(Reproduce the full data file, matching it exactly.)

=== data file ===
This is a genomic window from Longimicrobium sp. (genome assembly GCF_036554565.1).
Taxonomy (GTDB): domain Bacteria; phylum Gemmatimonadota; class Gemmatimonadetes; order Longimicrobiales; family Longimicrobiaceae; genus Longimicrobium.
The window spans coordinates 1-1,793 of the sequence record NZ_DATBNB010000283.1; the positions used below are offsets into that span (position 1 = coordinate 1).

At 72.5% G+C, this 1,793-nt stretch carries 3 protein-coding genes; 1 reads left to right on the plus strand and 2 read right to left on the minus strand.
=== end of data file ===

This is a genomic window from Longimicrobium sp. (genome assembly GCF_036554565.1).
Taxonomy (GTDB): domain Bacteria; phylum Gemmatimonadota; class Gemmatimonadetes; order Longimicrobiales; family Longimicrobiaceae; genus Longimicrobium.
The window spans coordinates 1-1,793 of the sequence record NZ_DATBNB010000283.1; the positions used below are offsets into that span (position 1 = coordinate 1).

At 72.5% G+C, this 1,793-nt stretch carries 3 protein-coding genes; 1 reads left to right on the plus strand and 2 read right to left on the minus strand.